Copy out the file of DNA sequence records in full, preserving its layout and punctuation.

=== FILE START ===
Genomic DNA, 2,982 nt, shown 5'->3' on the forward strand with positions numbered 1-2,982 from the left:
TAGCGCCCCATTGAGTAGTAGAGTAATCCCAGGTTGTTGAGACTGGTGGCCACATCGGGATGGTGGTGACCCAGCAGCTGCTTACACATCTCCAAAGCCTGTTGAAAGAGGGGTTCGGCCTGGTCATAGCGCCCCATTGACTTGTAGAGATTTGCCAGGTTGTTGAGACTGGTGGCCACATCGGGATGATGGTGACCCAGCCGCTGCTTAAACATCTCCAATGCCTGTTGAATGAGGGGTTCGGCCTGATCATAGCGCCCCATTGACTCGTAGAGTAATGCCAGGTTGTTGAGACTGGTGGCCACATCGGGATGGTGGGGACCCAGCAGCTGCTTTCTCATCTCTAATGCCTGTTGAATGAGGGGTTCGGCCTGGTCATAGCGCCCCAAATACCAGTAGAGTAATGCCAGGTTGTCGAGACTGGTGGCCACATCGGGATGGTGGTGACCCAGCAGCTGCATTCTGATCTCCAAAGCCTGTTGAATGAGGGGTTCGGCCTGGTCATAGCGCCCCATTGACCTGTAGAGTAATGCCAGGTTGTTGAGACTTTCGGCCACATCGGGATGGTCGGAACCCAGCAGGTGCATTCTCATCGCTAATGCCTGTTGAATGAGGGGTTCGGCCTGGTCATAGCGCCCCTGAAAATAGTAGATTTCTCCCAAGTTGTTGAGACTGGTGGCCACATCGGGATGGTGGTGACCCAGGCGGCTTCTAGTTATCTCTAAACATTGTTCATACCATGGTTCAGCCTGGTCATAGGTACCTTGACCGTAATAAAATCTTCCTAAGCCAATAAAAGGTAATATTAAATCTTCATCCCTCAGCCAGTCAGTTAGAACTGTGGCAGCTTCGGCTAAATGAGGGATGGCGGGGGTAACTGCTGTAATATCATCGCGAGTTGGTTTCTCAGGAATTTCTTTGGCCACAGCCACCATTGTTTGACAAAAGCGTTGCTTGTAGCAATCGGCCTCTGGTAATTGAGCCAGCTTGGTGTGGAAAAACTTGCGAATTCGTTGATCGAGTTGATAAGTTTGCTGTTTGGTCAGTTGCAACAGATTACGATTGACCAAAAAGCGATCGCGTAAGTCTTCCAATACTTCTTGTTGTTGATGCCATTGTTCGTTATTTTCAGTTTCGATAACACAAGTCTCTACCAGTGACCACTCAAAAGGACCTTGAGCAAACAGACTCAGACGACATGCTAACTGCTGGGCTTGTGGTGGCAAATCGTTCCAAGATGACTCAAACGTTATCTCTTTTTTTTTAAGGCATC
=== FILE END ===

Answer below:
Genomic DNA, 2,982 nt, shown 5'->3' on the forward strand with positions numbered 1-2,982 from the left:
TAGCGCCCCATTGAGTAGTAGAGTAATCCCAGGTTGTTGAGACTGGTGGCCACATCGGGATGGTGGTGACCCAGCAGCTGCTTACACATCTCCAAAGCCTGTTGAAAGAGGGGTTCGGCCTGGTCATAGCGCCCCATTGACTTGTAGAGATTTGCCAGGTTGTTGAGACTGGTGGCCACATCGGGATGATGGTGACCCAGCCGCTGCTTAAACATCTCCAATGCCTGTTGAATGAGGGGTTCGGCCTGATCATAGCGCCCCATTGACTCGTAGAGTAATGCCAGGTTGTTGAGACTGGTGGCCACATCGGGATGGTGGGGACCCAGCAGCTGCTTTCTCATCTCTAATGCCTGTTGAATGAGGGGTTCGGCCTGGTCATAGCGCCCCAAATACCAGTAGAGTAATGCCAGGTTGTCGAGACTGGTGGCCACATCGGGATGGTGGTGACCCAGCAGCTGCATTCTGATCTCCAAAGCCTGTTGAATGAGGGGTTCGGCCTGGTCATAGCGCCCCATTGACCTGTAGAGTAATGCCAGGTTGTTGAGACTTTCGGCCACATCGGGATGGTCGGAACCCAGCAGGTGCATTCTCATCGCTAATGCCTGTTGAATGAGGGGTTCGGCCTGGTCATAGCGCCCCTGAAAATAGTAGATTTCTCCCAAGTTGTTGAGACTGGTGGCCACATCGGGATGGTGGTGACCCAGGCGGCTTCTAGTTATCTCTAAACATTGTTCATACCATGGTTCAGCCTGGTCATAGGTACCTTGACCGTAATAAAATCTTCCTAAGCCAATAAAAGGTAATATTAAATCTTCATCCCTCAGCCAGTCAGTTAGAACTGTGGCAGCTTCGGCTAAATGAGGGATGGCGGGGGTAACTGCTGTAATATCATCGCGAGTTGGTTTCTCAGGAATTTCTTTGGCCACAGCCACCATTGTTTGACAAAAGCGTTGCTTGTAGCAATCGGCCTCTGGTAATTGAGCCAGCTTGGTGTGGAAAAACTTGCGAATTCGTTGATCGAGTTGATAAGTTTGCTGTTTGGTCAGTTGCAACAGATTACGATTGACCAAAAAGCGATCGCGTAAGTCTTCCAATACTTCTTGTTGTTGATGCCATTGTTCGTTATTTTCAGTTTCGATAACACAAGTCTCTACCAGTGACCACTCAAAAGGACCTTGAGCAAACAGACTCAGACGACATGCTAACTGCTGGGCTTGTGGTGGCAAATCGTTCCAAGATGACTCAAACGTTATCTCTTTTTTTTTAAGGCATC